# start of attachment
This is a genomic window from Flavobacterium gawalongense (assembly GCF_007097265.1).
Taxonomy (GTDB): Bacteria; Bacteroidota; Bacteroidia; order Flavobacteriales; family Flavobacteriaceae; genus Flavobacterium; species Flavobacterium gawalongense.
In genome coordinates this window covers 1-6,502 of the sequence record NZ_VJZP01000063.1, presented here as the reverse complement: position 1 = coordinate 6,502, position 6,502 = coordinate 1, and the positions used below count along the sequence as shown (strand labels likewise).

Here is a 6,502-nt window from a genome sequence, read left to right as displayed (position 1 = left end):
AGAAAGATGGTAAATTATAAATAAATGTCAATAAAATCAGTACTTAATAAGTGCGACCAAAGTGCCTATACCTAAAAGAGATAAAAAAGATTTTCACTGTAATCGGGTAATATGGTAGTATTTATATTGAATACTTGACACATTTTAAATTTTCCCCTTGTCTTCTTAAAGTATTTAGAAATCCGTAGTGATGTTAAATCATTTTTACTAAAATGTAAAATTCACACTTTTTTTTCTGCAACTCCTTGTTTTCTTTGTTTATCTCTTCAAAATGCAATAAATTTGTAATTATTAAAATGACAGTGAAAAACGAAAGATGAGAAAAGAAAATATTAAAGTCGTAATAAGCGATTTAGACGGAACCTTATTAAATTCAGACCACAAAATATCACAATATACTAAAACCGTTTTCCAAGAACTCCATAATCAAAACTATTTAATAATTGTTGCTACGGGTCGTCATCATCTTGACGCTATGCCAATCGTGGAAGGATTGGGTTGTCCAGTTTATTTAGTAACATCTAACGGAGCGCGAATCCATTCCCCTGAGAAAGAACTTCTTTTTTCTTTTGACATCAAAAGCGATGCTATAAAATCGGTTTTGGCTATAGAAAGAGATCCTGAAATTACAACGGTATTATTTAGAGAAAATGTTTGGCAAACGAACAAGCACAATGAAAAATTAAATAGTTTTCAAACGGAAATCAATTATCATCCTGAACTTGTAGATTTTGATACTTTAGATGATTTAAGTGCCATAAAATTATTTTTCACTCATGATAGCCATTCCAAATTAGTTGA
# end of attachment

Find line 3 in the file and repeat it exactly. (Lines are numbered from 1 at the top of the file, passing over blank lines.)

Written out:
In genome coordinates this window covers 1-6,502 of the sequence record NZ_VJZP01000063.1, presented here as the reverse complement: position 1 = coordinate 6,502, position 6,502 = coordinate 1, and the positions used below count along the sequence as shown (strand labels likewise).